The Business Centre Association (BCA) has suggested that local authorities may be liable to pay up to £690m in business rates on empty property they own.

The BCA uncovered the figures via a Freedom of Information request.

Over 320 local authorities and regional development agencies are facing the higher bills. Councils including Birmingham – which faces an £800,000 bill – and Swindon have spoken out against the levy.

Birmingham City Council leader Mike Whitby said: ‘Birmingham's large scale regeneration has propelled it onto the global stage but the government's current 'tax now, ask questions later' policy is threatening this growth and suffocating vital new developments.’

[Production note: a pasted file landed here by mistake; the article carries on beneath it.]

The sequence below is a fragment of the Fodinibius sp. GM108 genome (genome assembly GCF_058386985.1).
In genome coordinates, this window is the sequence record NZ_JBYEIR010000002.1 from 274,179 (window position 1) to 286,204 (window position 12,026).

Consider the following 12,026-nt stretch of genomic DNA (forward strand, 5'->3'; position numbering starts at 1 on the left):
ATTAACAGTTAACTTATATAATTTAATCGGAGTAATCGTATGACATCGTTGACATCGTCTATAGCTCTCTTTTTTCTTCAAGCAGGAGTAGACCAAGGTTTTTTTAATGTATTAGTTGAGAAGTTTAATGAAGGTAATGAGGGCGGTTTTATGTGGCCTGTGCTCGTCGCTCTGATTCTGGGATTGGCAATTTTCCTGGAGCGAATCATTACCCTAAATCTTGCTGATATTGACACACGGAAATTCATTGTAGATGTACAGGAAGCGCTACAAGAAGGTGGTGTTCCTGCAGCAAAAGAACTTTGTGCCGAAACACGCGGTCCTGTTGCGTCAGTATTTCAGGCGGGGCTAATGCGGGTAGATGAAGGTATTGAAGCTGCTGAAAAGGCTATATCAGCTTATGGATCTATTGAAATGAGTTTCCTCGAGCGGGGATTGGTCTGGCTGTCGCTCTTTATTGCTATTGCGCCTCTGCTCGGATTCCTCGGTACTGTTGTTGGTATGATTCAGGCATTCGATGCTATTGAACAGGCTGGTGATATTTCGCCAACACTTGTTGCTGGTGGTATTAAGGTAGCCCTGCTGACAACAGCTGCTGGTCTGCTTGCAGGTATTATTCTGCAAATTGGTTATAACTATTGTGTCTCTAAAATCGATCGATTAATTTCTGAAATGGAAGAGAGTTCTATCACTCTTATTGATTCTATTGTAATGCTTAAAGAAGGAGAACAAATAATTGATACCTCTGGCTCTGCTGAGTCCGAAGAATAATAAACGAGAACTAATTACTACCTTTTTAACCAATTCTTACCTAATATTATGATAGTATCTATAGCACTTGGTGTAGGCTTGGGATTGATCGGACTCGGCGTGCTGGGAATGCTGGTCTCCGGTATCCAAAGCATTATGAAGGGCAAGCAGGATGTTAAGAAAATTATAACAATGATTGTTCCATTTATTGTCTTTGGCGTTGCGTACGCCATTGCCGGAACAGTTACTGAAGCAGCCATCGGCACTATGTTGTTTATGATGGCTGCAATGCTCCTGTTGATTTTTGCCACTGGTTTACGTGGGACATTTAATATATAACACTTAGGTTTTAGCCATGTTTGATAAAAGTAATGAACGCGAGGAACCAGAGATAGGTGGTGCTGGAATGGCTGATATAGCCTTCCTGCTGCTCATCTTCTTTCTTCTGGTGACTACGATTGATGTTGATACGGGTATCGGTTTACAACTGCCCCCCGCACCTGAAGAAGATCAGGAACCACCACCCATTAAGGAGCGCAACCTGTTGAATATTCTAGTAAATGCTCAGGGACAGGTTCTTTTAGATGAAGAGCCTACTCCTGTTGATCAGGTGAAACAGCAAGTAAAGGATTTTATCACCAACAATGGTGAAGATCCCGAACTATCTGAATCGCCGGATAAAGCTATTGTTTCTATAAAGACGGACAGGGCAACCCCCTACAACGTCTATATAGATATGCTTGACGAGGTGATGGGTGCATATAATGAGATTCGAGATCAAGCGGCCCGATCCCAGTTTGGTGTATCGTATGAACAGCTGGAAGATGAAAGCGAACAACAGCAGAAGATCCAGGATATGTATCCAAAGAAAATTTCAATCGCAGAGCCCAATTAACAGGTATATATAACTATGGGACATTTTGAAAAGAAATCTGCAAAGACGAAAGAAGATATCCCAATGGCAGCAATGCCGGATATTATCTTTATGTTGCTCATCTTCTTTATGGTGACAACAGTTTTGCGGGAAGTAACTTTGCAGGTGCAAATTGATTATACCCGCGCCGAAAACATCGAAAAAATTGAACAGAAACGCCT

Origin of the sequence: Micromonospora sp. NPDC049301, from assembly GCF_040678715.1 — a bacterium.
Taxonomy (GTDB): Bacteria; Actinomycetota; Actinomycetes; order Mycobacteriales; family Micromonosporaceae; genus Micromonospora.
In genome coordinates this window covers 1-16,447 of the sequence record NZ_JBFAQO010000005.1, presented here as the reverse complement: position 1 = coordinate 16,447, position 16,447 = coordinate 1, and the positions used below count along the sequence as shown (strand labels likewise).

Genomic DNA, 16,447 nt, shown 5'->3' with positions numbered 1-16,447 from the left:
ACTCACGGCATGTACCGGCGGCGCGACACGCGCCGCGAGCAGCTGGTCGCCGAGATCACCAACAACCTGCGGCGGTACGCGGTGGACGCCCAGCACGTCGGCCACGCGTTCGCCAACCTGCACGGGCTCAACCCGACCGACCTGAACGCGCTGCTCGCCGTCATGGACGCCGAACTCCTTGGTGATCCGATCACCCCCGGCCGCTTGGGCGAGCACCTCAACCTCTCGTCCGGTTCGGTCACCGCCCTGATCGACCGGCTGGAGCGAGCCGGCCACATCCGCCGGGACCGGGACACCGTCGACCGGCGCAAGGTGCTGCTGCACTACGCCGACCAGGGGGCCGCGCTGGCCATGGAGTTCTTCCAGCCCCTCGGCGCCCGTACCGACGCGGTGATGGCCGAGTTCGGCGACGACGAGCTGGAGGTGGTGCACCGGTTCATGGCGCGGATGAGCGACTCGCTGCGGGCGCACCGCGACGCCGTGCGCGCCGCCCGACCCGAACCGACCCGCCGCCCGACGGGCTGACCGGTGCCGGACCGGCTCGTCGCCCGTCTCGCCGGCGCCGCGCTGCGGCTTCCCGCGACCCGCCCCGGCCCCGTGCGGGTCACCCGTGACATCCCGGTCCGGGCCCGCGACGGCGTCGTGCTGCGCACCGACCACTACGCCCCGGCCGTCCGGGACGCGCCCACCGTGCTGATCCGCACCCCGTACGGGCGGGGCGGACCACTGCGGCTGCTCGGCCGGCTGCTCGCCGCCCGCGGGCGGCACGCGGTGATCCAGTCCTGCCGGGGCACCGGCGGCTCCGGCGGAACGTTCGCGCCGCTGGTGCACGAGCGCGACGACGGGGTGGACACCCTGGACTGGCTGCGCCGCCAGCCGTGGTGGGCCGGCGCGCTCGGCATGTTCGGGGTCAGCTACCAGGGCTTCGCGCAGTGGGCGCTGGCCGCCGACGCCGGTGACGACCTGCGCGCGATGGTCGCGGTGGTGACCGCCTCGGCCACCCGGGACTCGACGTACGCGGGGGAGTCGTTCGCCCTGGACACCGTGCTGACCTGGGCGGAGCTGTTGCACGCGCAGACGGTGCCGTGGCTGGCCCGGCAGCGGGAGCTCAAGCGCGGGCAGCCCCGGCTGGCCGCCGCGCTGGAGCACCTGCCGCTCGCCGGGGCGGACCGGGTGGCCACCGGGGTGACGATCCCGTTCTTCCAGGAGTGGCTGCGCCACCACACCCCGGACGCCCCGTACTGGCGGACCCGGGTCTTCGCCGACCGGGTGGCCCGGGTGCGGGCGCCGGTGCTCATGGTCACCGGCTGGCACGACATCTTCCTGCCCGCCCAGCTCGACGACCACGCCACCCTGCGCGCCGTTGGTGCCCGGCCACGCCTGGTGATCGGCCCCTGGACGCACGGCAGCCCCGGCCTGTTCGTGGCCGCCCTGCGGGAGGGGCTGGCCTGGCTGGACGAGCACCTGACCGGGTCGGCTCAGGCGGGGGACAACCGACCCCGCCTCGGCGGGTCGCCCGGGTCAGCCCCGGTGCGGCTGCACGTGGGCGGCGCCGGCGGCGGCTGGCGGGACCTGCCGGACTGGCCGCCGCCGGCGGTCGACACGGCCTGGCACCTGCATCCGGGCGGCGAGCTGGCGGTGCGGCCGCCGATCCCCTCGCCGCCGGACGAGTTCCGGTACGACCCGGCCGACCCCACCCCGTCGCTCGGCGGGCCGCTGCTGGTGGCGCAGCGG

Liz Peace, chief executive of the British Property Federation, who has led a campaign against empty rates with Property Week, said: ‘If this figure is accurate then it highlights the absolute scandalous way in which the government is damaging our communities with a tax on hardship.

‘We are heading through an extremely challenging period, and levying a tax that increases the pressure on those hit hardest makes no sense whatsoever. It is utter hypocrisy for ministers to be talking about helping business while making them pay empty rates, especially while hundreds of businesses are closing every week.’